But that’s not fair, it’s not correct and you know it. You live it, but you know it’s not at all accurate. It’s like a biologist saying that skin cells are good and liver cells are bad. It’s absolutely ridiculous. And it is counter-productive to the progress of biological science because it’s simply not true and it misses the whole point. Biologists absolutely must understand that it’s all part of this overwhelmingly complex system.

Is being human any different? Surely not! 

The truth, the real honest-to-goodness truth is that “you” and “we” are complex. There are all sorts of bits and pieces to us, separate in their own way, but joined together to make us human. And man, it’s hard work getting down to the truth, especially when we’ve got kids and bills and surviving on our minds.

That’s why I understand why the work I do for TOP goes relatively unnoticed, why THEE in its entirety has yet to take off. Where to begin, right? How can a grand ordering seem so chaotic? What does “RH’7” mean anyway? How do I wrap my head around a spiral or a tree or an oscillating duality? I just clicked a link to get some insights on how to make my business profitable, expecting some pithy 10-step article about location and advertising and customer service.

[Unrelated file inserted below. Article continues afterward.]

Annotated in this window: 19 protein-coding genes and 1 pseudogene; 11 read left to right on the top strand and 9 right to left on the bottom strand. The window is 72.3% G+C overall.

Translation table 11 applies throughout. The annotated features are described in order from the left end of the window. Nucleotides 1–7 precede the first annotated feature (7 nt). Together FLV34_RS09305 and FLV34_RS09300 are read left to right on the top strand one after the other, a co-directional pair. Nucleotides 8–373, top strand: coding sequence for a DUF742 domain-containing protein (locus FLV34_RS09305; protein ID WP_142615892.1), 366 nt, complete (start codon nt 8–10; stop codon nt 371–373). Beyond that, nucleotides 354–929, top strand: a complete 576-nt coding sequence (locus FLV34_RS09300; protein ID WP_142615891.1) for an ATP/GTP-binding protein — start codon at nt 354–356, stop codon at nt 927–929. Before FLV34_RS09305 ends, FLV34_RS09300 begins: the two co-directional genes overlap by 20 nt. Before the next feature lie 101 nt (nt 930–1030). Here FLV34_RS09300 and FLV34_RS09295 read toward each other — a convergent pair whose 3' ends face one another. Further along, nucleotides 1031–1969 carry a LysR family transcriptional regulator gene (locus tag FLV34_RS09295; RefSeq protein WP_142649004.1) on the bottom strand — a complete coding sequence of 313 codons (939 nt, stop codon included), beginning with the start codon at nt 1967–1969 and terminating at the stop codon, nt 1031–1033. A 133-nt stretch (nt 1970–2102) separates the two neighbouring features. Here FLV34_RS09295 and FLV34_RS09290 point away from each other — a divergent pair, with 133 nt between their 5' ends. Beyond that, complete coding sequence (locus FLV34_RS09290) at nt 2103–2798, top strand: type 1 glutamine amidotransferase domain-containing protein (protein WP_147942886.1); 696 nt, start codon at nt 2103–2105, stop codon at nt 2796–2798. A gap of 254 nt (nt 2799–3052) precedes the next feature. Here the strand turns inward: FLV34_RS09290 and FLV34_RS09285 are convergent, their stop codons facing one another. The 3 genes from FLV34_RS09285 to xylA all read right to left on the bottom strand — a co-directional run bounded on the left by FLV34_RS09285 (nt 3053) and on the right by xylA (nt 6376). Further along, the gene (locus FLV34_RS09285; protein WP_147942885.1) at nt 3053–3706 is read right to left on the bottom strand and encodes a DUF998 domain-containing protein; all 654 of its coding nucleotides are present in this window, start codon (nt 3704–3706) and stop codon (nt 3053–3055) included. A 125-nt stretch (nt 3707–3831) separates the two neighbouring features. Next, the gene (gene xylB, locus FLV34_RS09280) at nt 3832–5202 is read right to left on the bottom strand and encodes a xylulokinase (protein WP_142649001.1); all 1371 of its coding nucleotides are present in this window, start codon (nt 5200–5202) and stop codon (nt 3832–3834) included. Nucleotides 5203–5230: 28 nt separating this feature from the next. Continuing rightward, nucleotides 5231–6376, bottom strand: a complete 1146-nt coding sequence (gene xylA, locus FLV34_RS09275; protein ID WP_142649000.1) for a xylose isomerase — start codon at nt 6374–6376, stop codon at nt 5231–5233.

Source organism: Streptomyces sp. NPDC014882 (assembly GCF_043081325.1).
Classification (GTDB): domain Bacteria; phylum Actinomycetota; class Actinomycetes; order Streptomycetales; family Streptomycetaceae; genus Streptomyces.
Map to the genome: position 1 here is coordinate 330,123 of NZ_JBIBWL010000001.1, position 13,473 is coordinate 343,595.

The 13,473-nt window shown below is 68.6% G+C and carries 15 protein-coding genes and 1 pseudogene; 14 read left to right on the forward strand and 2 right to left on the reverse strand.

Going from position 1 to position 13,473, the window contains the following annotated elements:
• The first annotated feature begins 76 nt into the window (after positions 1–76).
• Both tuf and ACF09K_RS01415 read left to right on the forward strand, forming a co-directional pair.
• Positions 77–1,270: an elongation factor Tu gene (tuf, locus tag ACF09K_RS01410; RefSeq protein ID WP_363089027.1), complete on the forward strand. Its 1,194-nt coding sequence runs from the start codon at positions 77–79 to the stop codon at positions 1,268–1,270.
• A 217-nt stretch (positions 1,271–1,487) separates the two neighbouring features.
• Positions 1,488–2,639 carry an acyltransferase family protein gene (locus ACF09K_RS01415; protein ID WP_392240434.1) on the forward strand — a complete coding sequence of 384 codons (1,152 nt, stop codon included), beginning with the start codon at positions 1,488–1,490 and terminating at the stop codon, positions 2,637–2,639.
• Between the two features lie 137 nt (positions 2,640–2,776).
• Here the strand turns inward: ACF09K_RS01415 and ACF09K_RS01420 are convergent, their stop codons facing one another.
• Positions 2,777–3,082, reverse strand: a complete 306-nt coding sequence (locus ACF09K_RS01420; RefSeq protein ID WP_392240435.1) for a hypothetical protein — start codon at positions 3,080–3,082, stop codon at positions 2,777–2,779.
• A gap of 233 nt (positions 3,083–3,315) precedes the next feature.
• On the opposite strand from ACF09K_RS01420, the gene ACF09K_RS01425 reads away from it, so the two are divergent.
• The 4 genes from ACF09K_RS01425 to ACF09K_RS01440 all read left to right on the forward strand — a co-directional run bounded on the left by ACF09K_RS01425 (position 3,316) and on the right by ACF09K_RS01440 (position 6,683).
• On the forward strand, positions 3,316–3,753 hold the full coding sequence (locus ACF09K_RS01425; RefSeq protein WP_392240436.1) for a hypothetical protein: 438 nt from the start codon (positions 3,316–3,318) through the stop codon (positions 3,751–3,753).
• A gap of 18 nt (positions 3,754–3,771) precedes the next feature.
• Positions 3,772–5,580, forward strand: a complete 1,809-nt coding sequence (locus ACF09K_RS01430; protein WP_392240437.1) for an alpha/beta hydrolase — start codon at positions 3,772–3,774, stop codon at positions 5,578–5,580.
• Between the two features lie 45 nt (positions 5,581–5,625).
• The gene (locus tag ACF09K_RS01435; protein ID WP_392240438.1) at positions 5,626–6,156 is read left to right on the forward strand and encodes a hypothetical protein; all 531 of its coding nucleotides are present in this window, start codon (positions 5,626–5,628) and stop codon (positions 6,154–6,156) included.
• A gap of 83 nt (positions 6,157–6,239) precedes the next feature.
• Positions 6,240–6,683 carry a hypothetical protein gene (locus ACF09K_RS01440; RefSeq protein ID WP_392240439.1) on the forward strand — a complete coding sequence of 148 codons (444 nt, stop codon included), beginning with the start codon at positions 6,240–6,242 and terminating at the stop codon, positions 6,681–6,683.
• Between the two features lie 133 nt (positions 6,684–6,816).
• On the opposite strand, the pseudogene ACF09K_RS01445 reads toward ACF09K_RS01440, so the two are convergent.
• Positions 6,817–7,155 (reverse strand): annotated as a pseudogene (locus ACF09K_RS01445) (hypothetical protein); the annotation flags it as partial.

I know what you got. I created the link!

We are always considering how to make THEE and TOP more accessible. Someday we might strike communicative gold.

In the meantime, take my word for it that what’s going on here is important. It’s truth and beauty and symmetry and, yes, even simplicity itself at times.

And if you’ve got the energy and time, talk to us! Challenge a claim I make in the blog. Ask for clarification or give your opinion in the comments section of thee-online. Have a conversation on Twitter. Leave a comment on Facebook. Watch a YouTube video and tell us what you think. I guarantee that conversing with you would be the highlight of my workday. And we both might learn something in the process.

Confusing and Clarifying Work and Play